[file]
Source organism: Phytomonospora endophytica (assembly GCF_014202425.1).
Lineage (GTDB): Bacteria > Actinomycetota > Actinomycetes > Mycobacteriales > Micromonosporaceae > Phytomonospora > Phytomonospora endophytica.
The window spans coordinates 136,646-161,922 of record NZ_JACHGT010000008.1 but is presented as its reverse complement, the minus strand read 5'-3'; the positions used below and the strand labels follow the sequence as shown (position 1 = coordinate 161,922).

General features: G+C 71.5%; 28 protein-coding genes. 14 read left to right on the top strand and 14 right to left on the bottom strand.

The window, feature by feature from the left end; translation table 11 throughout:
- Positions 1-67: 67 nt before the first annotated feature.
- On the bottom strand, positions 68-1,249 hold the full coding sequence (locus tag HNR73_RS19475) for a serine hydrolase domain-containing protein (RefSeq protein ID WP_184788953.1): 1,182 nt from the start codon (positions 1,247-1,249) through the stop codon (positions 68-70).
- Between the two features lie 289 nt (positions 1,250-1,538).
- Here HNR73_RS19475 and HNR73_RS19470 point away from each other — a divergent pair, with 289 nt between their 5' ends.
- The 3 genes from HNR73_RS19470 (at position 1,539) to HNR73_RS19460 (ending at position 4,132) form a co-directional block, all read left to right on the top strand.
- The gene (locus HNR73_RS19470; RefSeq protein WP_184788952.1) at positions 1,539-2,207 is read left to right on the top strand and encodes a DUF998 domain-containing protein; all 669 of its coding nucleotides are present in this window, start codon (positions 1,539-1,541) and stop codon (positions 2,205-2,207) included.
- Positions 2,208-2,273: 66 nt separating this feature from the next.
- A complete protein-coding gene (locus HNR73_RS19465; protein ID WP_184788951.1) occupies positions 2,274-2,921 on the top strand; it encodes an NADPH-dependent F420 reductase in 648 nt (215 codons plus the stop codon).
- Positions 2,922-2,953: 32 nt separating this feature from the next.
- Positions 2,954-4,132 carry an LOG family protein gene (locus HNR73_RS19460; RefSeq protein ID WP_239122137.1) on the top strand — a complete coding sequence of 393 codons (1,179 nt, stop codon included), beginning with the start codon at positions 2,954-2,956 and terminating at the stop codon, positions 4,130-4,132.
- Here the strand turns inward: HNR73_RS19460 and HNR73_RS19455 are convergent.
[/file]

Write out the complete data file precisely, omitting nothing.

Source organism: Phytomonospora endophytica (assembly GCF_014202425.1).
Lineage (GTDB): Bacteria > Actinomycetota > Actinomycetes > Mycobacteriales > Micromonosporaceae > Phytomonospora > Phytomonospora endophytica.
The window spans coordinates 136,646-161,922 of record NZ_JACHGT010000008.1 but is presented as its reverse complement, the minus strand read 5'-3'; the positions used below and the strand labels follow the sequence as shown (position 1 = coordinate 161,922).

General features: G+C 71.5%; 28 protein-coding genes. 14 read left to right on the top strand and 14 right to left on the bottom strand.

The window, feature by feature from the left end; translation table 11 throughout:
- Positions 1-67: 67 nt before the first annotated feature.
- On the bottom strand, positions 68-1,249 hold the full coding sequence (locus tag HNR73_RS19475) for a serine hydrolase domain-containing protein (RefSeq protein ID WP_184788953.1): 1,182 nt from the start codon (positions 1,247-1,249) through the stop codon (positions 68-70).
- Between the two features lie 289 nt (positions 1,250-1,538).
- Here HNR73_RS19475 and HNR73_RS19470 point away from each other — a divergent pair, with 289 nt between their 5' ends.
- The 3 genes from HNR73_RS19470 (at position 1,539) to HNR73_RS19460 (ending at position 4,132) form a co-directional block, all read left to right on the top strand.
- The gene (locus HNR73_RS19470; RefSeq protein WP_184788952.1) at positions 1,539-2,207 is read left to right on the top strand and encodes a DUF998 domain-containing protein; all 669 of its coding nucleotides are present in this window, start codon (positions 1,539-1,541) and stop codon (positions 2,205-2,207) included.
- Positions 2,208-2,273: 66 nt separating this feature from the next.
- A complete protein-coding gene (locus HNR73_RS19465; protein ID WP_184788951.1) occupies positions 2,274-2,921 on the top strand; it encodes an NADPH-dependent F420 reductase in 648 nt (215 codons plus the stop codon).
- Positions 2,922-2,953: 32 nt separating this feature from the next.
- Positions 2,954-4,132 carry an LOG family protein gene (locus HNR73_RS19460; RefSeq protein ID WP_239122137.1) on the top strand — a complete coding sequence of 393 codons (1,179 nt, stop codon included), beginning with the start codon at positions 2,954-2,956 and terminating at the stop codon, positions 4,130-4,132.
- Here the strand turns inward: HNR73_RS19460 and HNR73_RS19455 are convergent.